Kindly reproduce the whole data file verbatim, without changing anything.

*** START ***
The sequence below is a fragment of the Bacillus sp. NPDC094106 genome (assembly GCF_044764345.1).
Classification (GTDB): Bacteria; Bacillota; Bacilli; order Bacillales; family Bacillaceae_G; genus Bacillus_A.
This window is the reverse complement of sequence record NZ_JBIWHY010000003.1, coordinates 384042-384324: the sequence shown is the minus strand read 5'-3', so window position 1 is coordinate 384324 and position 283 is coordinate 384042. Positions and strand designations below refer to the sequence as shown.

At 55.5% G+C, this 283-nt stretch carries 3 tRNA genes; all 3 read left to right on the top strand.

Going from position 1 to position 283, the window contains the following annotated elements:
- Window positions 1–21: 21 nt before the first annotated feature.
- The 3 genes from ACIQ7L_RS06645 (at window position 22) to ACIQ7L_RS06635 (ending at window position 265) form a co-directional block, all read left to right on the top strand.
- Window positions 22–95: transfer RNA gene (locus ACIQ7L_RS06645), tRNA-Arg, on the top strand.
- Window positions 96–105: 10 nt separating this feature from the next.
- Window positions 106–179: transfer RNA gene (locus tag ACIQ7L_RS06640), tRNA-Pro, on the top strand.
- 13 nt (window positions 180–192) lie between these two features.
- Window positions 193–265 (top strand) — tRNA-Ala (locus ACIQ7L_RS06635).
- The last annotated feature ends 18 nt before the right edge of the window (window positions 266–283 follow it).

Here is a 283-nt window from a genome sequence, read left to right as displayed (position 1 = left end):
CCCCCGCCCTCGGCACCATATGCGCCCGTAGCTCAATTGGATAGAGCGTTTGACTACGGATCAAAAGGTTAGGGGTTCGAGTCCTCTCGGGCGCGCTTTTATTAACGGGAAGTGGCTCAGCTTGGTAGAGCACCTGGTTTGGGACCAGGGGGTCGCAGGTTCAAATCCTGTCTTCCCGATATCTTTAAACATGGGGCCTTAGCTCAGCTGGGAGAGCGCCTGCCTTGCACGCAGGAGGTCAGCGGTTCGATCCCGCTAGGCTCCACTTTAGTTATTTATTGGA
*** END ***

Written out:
The sequence below is a fragment of the Bacillus sp. NPDC094106 genome (assembly GCF_044764345.1).
Classification (GTDB): Bacteria; Bacillota; Bacilli; order Bacillales; family Bacillaceae_G; genus Bacillus_A.
This window is the reverse complement of sequence record NZ_JBIWHY010000003.1, coordinates 384042-384324: the sequence shown is the minus strand read 5'-3', so window position 1 is coordinate 384324 and position 283 is coordinate 384042. Positions and strand designations below refer to the sequence as shown.

At 55.5% G+C, this 283-nt stretch carries 3 tRNA genes; all 3 read left to right on the top strand.

Going from position 1 to position 283, the window contains the following annotated elements:
- Window positions 1–21: 21 nt before the first annotated feature.
- The 3 genes from ACIQ7L_RS06645 (at window position 22) to ACIQ7L_RS06635 (ending at window position 265) form a co-directional block, all read left to right on the top strand.
- Window positions 22–95: transfer RNA gene (locus ACIQ7L_RS06645), tRNA-Arg, on the top strand.
- Window positions 96–105: 10 nt separating this feature from the next.
- Window positions 106–179: transfer RNA gene (locus tag ACIQ7L_RS06640), tRNA-Pro, on the top strand.
- 13 nt (window positions 180–192) lie between these two features.
- Window positions 193–265 (top strand) — tRNA-Ala (locus ACIQ7L_RS06635).
- The last annotated feature ends 18 nt before the right edge of the window (window positions 266–283 follow it).

Here is a 283-nt window from a genome sequence, read left to right as displayed (position 1 = left end):
CCCCCGCCCTCGGCACCATATGCGCCCGTAGCTCAATTGGATAGAGCGTTTGACTACGGATCAAAAGGTTAGGGGTTCGAGTCCTCTCGGGCGCGCTTTTATTAACGGGAAGTGGCTCAGCTTGGTAGAGCACCTGGTTTGGGACCAGGGGGTCGCAGGTTCAAATCCTGTCTTCCCGATATCTTTAAACATGGGGCCTTAGCTCAGCTGGGAGAGCGCCTGCCTTGCACGCAGGAGGTCAGCGGTTCGATCCCGCTAGGCTCCACTTTAGTTATTTATTGGA